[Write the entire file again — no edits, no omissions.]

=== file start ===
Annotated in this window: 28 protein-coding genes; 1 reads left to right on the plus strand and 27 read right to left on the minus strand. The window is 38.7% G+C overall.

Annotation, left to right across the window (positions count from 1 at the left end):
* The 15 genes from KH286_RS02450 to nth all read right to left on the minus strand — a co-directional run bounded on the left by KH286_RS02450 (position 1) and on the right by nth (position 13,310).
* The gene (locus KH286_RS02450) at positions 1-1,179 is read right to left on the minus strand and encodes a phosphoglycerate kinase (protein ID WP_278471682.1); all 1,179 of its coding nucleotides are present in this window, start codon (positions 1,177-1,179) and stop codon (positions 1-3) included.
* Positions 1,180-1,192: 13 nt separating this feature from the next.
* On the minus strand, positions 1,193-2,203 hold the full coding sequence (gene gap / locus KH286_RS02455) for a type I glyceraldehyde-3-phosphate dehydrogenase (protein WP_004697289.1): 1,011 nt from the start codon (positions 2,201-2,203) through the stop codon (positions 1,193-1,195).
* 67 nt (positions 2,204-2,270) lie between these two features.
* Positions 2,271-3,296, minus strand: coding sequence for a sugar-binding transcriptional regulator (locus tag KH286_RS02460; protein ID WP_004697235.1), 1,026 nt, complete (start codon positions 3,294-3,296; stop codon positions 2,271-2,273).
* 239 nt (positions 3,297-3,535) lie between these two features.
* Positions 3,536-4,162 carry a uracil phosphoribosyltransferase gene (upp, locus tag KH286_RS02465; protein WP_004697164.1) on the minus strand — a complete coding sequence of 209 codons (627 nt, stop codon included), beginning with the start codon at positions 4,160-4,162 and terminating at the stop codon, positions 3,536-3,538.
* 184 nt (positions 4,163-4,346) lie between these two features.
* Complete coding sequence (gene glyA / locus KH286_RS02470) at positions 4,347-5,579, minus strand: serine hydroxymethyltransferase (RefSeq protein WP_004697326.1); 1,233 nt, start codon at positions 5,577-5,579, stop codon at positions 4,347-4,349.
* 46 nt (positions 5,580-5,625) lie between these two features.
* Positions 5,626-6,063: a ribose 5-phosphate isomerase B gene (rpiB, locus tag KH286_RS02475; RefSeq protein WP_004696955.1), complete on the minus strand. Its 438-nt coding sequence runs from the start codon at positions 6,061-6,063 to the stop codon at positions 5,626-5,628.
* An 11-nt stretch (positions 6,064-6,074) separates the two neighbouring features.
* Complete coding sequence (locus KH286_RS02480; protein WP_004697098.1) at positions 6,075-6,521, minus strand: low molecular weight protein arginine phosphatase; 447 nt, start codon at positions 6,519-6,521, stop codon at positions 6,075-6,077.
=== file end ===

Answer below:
Annotated in this window: 28 protein-coding genes; 1 reads left to right on the plus strand and 27 read right to left on the minus strand. The window is 38.7% G+C overall.

Annotation, left to right across the window (positions count from 1 at the left end):
* The 15 genes from KH286_RS02450 to nth all read right to left on the minus strand — a co-directional run bounded on the left by KH286_RS02450 (position 1) and on the right by nth (position 13,310).
* The gene (locus KH286_RS02450) at positions 1-1,179 is read right to left on the minus strand and encodes a phosphoglycerate kinase (protein ID WP_278471682.1); all 1,179 of its coding nucleotides are present in this window, start codon (positions 1,177-1,179) and stop codon (positions 1-3) included.
* Positions 1,180-1,192: 13 nt separating this feature from the next.
* On the minus strand, positions 1,193-2,203 hold the full coding sequence (gene gap / locus KH286_RS02455) for a type I glyceraldehyde-3-phosphate dehydrogenase (protein WP_004697289.1): 1,011 nt from the start codon (positions 2,201-2,203) through the stop codon (positions 1,193-1,195).
* 67 nt (positions 2,204-2,270) lie between these two features.
* Positions 2,271-3,296, minus strand: coding sequence for a sugar-binding transcriptional regulator (locus tag KH286_RS02460; protein ID WP_004697235.1), 1,026 nt, complete (start codon positions 3,294-3,296; stop codon positions 2,271-2,273).
* 239 nt (positions 3,297-3,535) lie between these two features.
* Positions 3,536-4,162 carry a uracil phosphoribosyltransferase gene (upp, locus tag KH286_RS02465; protein WP_004697164.1) on the minus strand — a complete coding sequence of 209 codons (627 nt, stop codon included), beginning with the start codon at positions 4,160-4,162 and terminating at the stop codon, positions 3,536-3,538.
* 184 nt (positions 4,163-4,346) lie between these two features.
* Complete coding sequence (gene glyA / locus KH286_RS02470) at positions 4,347-5,579, minus strand: serine hydroxymethyltransferase (RefSeq protein WP_004697326.1); 1,233 nt, start codon at positions 5,577-5,579, stop codon at positions 4,347-4,349.
* 46 nt (positions 5,580-5,625) lie between these two features.
* Positions 5,626-6,063: a ribose 5-phosphate isomerase B gene (rpiB, locus tag KH286_RS02475; RefSeq protein WP_004696955.1), complete on the minus strand. Its 438-nt coding sequence runs from the start codon at positions 6,061-6,063 to the stop codon at positions 5,626-5,628.
* An 11-nt stretch (positions 6,064-6,074) separates the two neighbouring features.
* Complete coding sequence (locus KH286_RS02480; protein WP_004697098.1) at positions 6,075-6,521, minus strand: low molecular weight protein arginine phosphatase; 447 nt, start codon at positions 6,519-6,521, stop codon at positions 6,075-6,077.